This fleshy retelling of the Garden of Eden story, told from Eve’s perspective, includes an abusively arrogant God and a color-changing Serpent representing wisdom. Eve awakens into consciousness one day with the Serpent coiled around her body. It raises her and lives with her. The deathless, non-carnivorous Garden is lush with fruit and flowers; Eve’s happy until God forces Adam to rape her. Towards her recovery, the Serpent helps her travel secretly outside the Garden, seeing parts of nature that have grown beyond God’s control. Her mind, too, grows beyond God’s insistence that “it’s not good for you to think!” It may trouble readers (though it doesn’t trouble Eve) when the teacher/mentor Serpent becomes her lover. Caught between novel and allegory, this will challenge those who’ve never questioned biblical values, but it lacks the sparkle of Julius Lester’s When the Beginning Began (1999) (author’s note) (Fiction. YA)

Pub Date: May 1, 2004

ISBN: 0-06-055605-6

Page Count: 416

Publisher: HarperCollins

Review Posted Online: May 20, 2010

Kirkus Reviews Issue: April 1, 2004

Did you like this book?

No Comments Yet

Great worldbuilding but not entirely satisfying.


When half-star/half-human Sheetal Mistry accidently injures her father, she needs to ascend to Svargalok, the abode of the stars, to find him a cure.

Just shy of 17, Sheetal has brown skin like her human father, Gautam, and silver hair like her star mother, Charumati, but she has never truly known what it means to be a star. Her human, Gujarati family in New Jersey insists she hide her star heredity, as stars were once hunted by mortals for their silver blood, which has healing properties. As a result, Sheetal knows very little of her ancestry or what she is truly capable of. Following the accident that puts her father in the hospital, Sheetal and her best friend, Minal, go in search of Charumati for a drop of star’s blood to cure her father. Unfortunately for her, Nana and Nani—the Esteemed Patriarch and Matriarch of their constellation, Pushya, and Sheetal’s maternal grandparents—agree to save her father only if she wins a competition that will allow their family to rule over the other constellations. Loosely inspired by Neil Gaiman’s Stardust (1997) and Hindu mythology, Thakrar’s debut covers the lives of stars, an unnecessarily complicated romance, and a half-star’s journey toward self-discovery. Refreshingly, all the characters are Indian or of Indian origin. Despite the fascinating premise, however, several characters lack the luster and conviction which would have otherwise added much-needed depth and heart to the novel.

Great worldbuilding but not entirely satisfying.  (Fantasy. 14-18)

Pub Date: Aug. 11, 2020

ISBN: 978-0-06-289462-5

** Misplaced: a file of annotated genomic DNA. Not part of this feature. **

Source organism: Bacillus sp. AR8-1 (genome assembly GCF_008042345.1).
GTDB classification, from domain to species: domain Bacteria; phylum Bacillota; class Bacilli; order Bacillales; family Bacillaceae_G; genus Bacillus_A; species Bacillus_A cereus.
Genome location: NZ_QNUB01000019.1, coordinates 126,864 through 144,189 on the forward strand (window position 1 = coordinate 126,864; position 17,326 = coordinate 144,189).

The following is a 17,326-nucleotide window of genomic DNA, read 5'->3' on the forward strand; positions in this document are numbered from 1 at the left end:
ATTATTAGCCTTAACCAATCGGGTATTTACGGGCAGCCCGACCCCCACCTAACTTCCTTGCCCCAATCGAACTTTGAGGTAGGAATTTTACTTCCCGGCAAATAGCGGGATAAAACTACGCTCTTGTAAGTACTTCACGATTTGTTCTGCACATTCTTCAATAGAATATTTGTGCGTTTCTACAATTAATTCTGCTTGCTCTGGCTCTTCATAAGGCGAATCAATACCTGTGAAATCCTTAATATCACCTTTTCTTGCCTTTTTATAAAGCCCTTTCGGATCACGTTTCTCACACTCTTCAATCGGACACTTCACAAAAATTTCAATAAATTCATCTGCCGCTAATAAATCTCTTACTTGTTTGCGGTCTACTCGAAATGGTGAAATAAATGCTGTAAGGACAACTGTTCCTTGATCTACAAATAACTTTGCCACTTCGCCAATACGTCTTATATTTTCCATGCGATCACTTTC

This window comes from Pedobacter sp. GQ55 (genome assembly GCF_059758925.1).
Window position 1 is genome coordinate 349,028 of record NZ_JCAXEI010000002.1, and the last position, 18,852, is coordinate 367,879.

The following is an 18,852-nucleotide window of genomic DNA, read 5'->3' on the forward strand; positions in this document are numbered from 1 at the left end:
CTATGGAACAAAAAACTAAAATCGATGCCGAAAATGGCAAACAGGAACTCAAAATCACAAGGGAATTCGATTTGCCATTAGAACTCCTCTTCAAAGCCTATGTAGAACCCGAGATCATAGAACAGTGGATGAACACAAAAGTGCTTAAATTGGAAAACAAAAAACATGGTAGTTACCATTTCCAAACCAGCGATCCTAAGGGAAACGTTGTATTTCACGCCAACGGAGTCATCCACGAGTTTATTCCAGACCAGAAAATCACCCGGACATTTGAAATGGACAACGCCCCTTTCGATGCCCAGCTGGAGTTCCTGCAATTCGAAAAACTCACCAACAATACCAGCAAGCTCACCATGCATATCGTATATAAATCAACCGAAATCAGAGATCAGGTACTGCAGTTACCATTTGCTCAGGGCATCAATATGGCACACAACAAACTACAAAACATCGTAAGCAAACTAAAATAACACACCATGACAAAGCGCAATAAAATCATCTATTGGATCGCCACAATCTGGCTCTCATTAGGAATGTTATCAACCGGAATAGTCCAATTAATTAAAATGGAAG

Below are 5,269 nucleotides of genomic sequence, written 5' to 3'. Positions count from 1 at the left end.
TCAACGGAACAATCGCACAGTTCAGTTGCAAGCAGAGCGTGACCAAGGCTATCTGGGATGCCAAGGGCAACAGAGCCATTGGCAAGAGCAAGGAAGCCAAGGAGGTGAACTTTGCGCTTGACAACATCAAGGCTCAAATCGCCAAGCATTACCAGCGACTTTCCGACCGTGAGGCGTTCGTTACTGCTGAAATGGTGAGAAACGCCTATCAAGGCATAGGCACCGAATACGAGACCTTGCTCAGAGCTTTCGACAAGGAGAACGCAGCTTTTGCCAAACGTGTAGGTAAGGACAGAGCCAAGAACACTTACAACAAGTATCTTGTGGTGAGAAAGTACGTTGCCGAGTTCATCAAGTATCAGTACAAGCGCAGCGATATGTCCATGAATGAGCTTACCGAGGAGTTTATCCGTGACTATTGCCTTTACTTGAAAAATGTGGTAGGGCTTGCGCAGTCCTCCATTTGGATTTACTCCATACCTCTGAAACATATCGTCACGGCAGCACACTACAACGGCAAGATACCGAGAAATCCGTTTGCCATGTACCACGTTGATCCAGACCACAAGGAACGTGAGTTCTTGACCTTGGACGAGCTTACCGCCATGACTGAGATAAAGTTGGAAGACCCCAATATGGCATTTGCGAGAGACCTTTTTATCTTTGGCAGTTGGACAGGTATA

Page Count: 448

Publisher: HarperTeen

Review Posted Online: May 16, 2020

Kirkus Reviews Issue: June 1, 2020

Did you like this book?

No Comments Yet

Readers seeking spiritual inspiration will be intrigued.


From the Delusion series , Vol. 3

The battle between heaven and hell continues in this final installment of the Delusion trilogy.

It’s been four months since Owen witnessed an occult human trafficking auction on his property, and the Molek, Lord of the Dead, was taken away by the protective and benevolent Watchmen. Owen is desperate to know how he can drive the remaining evil presence out of Masonville for good. Along with Ray Anne, his devoted girlfriend, he now is attempting to root it out and determine where the truth lies—all while being pursued by mysterious forces and confronting old foes. Many new and frightening underworld creatures are introduced in great detail, and each embodies an aspect of spiritual warfare that Owen must learn to navigate. In the process, Owen discovers Molek’s plan to sacrifice 13 targets in town, and he races to save the potential victims along with the souls of everyone in Masonville, including people he loves dearly. The members of a considerable cast of spirits, demons, and heavenly guardians seem to come and go when it’s convenient to the plot but do little to advance a cohesive story; however, the power of faithful prayer and the ability of light to triumph over darkness are themes throughout and imbue the novel with a sense of hope. Most characters are assumed White.

Readers seeking spiritual inspiration will be intrigued. (Christian supernatural fiction. 14-18)

Pub Date: Nov. 3, 2020

ISBN: 978-1-4964-3397-8

Page Count: 304

Publisher: Wander

Review Posted Online: Sept. 29, 2020

Kirkus Reviews Issue: Oct. 15, 2020

Did you like this book?

No Comments Yet